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Sindhi community: Portrayal in Bollywood, stereotyping in popular culture needs a relook

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Neelam Malkani

BHOPAL: The recent Astral Pipe advertisement with Ranveer Singh speaking Sindhi left me ambivalent. I was thrilled to see an Indian superstar speaking my native language on national television.

However, I was miffed because the commercial implied that Sindhis are concerned only with fancy, lavish lifestyle--fancy exterior and not with the robust fundamentals while constructing houses. I maybe a bit sentimental about this issue, but I have all the reasons to believe that Indian film and entertainment industry has done a great disservice to Sindhis by unfairly portraying entire community in a few distasteful stereotypes.

From Dilip Tahil playing a manipulative father in “Hum Hain Rahi Pyar Ke” to the boastful uncle flaunting his wealth in the latest commercial, Sindhis have been reduced to caricatures of ostentation, deceit and stinginess.

The filmmakers have somehow assumed that a benign Sindhi character is inconceivable. Normal Sindhi characters are conspicuously absent not only in the mainstream cinema but also in the parallel cinema. Even the OTT revolution has not tried to change the status-quo.

In contrast, Indian movies have depicted compassionate and kind-hearted characters of almost all communities and ethnicities-- Lalita Pawar as Mrs. D'costa, A.K Hangal as Raheem Chacha, Paresh Rawal as Mota Bhai, Ashok Kumar as Mistry bhai and countless happy-go-lucky Sardar uncles.

Script writers too seem to be “blissfully” unaware of the lives of inspirational Sindhi figures such as Dahir Sen, Hemu Kalani, J.B Kriplani, Sucheta Kriplani, Sadhu Vaswani, Ram Jethmalani and many more. Another notion about Sindhis has been that they are focused only on minting moolah and not on art, culture and literature.

While the fact is that Ramesh Sippy, who directed the most iconic movie of all times Sholay, and Rajkumar Hirani, one of the most successful filmmakers of contemporary times who directed one of the biggest commercial successes ‘Three Idiots’, happen to have Sindhi roots. Both the movies were not only huge blockbusters but also finest pieces of cinematic art.

Numerous other artists, producers, distributors, dress designers, music directors too have contributed immensely to Indian cinema and entertainment industries despite coming from a community which is perceived to be ignorant of artistry. Moreover, Sindhi folklore and language is a rich mixture of mysticism and Vedantic ideas that have beeninspiration of many popular Sufi compositions. But who cares about facts when fiction dictates and shapes the perceptions?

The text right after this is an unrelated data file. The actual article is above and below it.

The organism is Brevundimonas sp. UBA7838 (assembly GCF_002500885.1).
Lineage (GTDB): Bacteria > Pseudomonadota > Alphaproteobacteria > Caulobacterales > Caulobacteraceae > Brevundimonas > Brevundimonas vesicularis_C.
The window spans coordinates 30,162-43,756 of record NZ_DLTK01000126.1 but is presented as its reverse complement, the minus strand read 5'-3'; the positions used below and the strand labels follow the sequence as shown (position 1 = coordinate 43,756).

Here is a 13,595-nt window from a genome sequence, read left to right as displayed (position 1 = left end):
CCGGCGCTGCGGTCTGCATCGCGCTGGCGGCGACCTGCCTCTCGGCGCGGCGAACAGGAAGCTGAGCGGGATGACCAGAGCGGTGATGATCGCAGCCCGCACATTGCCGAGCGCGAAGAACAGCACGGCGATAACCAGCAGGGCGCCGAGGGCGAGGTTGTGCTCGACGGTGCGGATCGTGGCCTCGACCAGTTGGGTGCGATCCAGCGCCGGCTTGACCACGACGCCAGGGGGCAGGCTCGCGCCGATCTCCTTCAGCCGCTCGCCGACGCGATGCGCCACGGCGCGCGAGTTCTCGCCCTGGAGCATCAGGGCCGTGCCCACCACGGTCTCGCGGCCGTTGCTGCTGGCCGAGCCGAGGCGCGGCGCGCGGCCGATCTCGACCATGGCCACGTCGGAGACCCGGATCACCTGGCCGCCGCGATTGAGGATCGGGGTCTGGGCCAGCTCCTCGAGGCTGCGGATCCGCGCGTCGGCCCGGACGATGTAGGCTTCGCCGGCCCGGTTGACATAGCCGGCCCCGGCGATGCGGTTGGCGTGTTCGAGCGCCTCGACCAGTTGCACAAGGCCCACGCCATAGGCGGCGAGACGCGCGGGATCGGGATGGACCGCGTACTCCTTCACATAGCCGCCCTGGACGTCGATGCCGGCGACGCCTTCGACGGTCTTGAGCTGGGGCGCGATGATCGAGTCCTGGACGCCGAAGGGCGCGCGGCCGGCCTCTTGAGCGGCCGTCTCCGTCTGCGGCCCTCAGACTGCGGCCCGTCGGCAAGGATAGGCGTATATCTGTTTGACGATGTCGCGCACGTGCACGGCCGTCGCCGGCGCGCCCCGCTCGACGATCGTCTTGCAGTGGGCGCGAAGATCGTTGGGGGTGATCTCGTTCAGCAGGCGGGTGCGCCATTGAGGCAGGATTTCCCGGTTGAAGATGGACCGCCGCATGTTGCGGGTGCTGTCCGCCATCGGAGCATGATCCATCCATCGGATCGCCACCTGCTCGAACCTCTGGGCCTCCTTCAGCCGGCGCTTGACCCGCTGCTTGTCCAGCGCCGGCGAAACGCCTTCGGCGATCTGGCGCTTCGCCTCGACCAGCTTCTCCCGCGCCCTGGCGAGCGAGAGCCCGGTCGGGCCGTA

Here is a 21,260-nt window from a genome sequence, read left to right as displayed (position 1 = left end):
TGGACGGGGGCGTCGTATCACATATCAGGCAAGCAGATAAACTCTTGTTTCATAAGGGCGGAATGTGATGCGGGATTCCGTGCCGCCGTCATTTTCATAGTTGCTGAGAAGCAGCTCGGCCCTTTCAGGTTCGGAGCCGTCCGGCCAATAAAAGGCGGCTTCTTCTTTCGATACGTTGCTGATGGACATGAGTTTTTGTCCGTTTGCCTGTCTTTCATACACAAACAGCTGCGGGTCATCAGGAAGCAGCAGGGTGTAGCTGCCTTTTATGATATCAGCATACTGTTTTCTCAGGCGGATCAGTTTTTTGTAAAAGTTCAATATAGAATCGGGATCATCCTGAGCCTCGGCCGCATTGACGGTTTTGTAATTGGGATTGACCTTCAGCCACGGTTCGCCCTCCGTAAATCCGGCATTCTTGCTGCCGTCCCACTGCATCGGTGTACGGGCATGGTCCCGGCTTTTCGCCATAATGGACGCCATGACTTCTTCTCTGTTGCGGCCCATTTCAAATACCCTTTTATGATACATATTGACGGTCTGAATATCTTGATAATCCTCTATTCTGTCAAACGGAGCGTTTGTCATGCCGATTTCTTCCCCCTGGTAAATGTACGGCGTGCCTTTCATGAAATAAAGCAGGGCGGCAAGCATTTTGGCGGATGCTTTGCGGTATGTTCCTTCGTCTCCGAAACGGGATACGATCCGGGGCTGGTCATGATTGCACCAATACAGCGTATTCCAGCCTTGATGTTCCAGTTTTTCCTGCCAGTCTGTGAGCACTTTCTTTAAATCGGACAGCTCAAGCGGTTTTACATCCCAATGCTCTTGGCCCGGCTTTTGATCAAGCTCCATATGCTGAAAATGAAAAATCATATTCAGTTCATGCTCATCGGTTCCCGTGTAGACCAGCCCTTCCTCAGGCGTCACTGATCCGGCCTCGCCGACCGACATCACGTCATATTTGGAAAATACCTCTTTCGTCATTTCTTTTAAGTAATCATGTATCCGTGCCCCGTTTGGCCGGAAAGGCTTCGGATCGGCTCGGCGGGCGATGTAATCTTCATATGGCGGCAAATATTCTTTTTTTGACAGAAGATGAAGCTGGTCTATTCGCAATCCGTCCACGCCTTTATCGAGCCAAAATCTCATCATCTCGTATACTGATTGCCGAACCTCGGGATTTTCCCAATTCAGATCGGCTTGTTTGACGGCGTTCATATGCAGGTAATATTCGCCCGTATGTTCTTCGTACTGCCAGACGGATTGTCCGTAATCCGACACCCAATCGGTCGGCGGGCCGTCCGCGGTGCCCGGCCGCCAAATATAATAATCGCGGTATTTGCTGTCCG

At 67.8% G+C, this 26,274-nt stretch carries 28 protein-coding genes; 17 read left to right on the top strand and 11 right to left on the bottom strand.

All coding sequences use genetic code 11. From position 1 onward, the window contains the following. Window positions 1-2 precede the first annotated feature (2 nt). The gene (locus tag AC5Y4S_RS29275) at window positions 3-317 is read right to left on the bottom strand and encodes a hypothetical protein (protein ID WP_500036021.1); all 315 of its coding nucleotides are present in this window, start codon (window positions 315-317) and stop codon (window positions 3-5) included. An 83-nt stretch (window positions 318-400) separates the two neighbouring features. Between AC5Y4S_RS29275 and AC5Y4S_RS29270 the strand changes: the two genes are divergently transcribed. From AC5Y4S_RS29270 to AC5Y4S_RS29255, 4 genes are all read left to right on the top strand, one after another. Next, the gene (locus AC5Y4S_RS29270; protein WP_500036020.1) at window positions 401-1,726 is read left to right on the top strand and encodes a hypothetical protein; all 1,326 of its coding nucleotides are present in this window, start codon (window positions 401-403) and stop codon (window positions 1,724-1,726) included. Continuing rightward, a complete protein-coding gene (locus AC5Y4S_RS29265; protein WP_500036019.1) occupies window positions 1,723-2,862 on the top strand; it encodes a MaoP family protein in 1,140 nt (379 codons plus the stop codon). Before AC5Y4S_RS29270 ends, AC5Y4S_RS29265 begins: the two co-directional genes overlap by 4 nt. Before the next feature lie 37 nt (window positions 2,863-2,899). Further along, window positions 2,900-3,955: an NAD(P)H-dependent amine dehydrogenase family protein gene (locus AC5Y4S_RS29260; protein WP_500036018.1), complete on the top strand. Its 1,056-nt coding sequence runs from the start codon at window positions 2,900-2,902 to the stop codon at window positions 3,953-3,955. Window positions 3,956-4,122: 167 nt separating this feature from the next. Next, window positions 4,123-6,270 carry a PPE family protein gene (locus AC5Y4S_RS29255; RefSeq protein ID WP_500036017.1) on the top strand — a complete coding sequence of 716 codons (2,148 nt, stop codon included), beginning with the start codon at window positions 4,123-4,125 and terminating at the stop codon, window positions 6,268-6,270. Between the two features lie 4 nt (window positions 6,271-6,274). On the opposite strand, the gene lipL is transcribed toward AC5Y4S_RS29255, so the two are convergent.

And what is wrong if Sindhis don’t lose the sight of the commercial aspect of any enterprise? Aren’t all business schools teaching the same thing after taking hefty amount of fees? Aren’t all financial pundits offering the advice of economic prudence! Is not some kind of reward, financial or otherwise, the motive behind almost every human endeavor?

Then why is this normal human trait used to tarnish the image of entire Sindhi Population? Why can’t they be known as people who value their hard-earned resources because they were uprooted from their native places and had to start everything from scratch. Why can’t they be cited as the living examples of industriousness and resoluteness contributing enormously to GDP? Why are they not known for their philanthropy despite running numerous charitable educational institutions, training centers and hospitals?

Actually, it takes extraordinary courage to challenge erroneous beliefs and suppositions; hence, we all generalize. Thankfully, Gurudev Ravindra Nath Tagore realized that the population that lived at Mohenjo-Daro and Harappa, the sites of the oldest civilizations should be represented in the national anthem, and the commission for linguistic minority recommended that Sindhi language should be included in the eight schedule of Indian constitution.

If it were not for such foresight, Sindhi community would still be fighting for these causes and considered refugees. It is high time we applied some critical thinking before making sweeping generalization about any community. Next time you see a Sindhi relish eating Papad, ask yourself, do people of other communities consume it too? If yes, then scratch “Papad-eating Sindhis” slur from your dictionary. And that would be “DADHO SUTHO.”

[Neelam Malkani is an educator and writer. She is based in Bhopal]